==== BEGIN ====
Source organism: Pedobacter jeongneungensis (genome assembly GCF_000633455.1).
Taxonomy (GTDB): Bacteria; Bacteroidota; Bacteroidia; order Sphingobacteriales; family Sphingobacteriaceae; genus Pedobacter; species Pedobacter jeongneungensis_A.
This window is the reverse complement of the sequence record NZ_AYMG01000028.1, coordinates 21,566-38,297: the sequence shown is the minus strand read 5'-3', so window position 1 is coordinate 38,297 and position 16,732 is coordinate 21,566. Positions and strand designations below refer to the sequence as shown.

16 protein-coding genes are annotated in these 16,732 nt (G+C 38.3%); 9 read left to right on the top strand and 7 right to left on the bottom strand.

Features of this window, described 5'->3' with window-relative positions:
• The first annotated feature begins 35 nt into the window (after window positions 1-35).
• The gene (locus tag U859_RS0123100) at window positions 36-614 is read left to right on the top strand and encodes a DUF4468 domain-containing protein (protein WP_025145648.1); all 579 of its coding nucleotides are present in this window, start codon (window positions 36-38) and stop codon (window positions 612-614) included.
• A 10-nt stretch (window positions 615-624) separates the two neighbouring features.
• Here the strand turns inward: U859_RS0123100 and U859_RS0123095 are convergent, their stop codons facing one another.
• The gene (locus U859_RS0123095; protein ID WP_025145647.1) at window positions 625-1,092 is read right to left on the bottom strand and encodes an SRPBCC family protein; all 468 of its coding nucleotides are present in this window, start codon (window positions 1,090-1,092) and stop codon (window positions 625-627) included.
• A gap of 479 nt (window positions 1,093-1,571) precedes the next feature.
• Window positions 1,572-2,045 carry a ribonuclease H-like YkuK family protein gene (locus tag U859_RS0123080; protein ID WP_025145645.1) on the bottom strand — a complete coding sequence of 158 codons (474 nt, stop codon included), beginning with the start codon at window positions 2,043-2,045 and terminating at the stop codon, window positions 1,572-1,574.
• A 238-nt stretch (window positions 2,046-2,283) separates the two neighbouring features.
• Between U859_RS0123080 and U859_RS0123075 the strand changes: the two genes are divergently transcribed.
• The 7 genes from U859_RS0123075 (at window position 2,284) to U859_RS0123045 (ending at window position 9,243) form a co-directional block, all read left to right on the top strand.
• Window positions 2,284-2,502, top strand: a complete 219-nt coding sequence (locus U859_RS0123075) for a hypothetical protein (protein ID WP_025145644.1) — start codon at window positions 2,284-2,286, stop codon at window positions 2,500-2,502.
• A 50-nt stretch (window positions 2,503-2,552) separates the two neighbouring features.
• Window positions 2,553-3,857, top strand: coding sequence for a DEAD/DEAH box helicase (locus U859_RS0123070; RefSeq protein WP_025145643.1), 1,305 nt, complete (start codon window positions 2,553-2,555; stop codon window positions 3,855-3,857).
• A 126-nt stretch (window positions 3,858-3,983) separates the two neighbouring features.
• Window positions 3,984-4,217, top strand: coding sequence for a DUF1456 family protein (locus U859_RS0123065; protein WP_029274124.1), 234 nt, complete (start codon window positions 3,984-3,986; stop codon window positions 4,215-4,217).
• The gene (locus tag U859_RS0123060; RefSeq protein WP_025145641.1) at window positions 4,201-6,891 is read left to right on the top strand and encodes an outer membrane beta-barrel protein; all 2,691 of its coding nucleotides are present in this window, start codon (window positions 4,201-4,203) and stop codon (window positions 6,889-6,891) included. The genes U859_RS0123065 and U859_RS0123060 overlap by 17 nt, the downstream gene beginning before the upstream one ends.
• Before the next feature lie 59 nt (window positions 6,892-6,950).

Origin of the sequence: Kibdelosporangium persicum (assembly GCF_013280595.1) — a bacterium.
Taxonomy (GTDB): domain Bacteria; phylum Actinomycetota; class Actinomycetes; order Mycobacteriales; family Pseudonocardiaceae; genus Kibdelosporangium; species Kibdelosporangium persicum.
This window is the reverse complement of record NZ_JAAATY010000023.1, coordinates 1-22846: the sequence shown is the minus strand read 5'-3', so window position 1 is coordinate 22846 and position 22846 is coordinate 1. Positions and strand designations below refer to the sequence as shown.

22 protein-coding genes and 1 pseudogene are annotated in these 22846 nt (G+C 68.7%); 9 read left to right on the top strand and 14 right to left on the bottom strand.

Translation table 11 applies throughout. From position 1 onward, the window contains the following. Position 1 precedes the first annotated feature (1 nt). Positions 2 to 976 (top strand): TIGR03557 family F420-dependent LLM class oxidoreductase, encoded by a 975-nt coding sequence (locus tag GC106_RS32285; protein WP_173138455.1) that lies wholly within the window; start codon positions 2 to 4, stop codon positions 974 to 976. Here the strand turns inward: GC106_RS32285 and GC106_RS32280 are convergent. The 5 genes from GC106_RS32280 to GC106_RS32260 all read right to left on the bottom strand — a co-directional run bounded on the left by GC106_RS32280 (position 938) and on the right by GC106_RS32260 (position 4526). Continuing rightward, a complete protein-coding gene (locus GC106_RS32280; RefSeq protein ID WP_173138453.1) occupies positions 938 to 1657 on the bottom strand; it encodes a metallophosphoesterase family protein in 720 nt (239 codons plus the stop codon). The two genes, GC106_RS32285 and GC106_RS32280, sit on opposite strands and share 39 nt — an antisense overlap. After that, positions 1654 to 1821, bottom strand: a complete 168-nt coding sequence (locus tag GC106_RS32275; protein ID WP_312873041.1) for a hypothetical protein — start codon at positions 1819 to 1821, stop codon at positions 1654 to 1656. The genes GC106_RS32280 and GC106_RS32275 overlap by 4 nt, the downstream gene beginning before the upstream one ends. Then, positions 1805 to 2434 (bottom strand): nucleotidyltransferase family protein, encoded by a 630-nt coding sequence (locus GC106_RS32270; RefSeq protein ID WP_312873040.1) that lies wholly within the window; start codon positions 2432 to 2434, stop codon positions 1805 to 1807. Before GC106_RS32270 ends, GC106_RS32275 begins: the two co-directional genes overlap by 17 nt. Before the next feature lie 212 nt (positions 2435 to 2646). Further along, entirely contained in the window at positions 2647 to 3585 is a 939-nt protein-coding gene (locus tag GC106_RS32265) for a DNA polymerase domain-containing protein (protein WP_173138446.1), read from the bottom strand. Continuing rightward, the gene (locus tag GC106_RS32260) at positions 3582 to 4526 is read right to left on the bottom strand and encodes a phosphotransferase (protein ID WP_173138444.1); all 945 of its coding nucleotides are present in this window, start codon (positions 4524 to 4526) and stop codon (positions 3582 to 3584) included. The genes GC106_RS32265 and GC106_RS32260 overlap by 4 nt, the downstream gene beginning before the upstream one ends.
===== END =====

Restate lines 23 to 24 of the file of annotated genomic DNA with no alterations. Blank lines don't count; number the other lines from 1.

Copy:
Origin of the sequence: Kibdelosporangium persicum (assembly GCF_013280595.1) — a bacterium.
Taxonomy (GTDB): domain Bacteria; phylum Actinomycetota; class Actinomycetes; order Mycobacteriales; family Pseudonocardiaceae; genus Kibdelosporangium; species Kibdelosporangium persicum.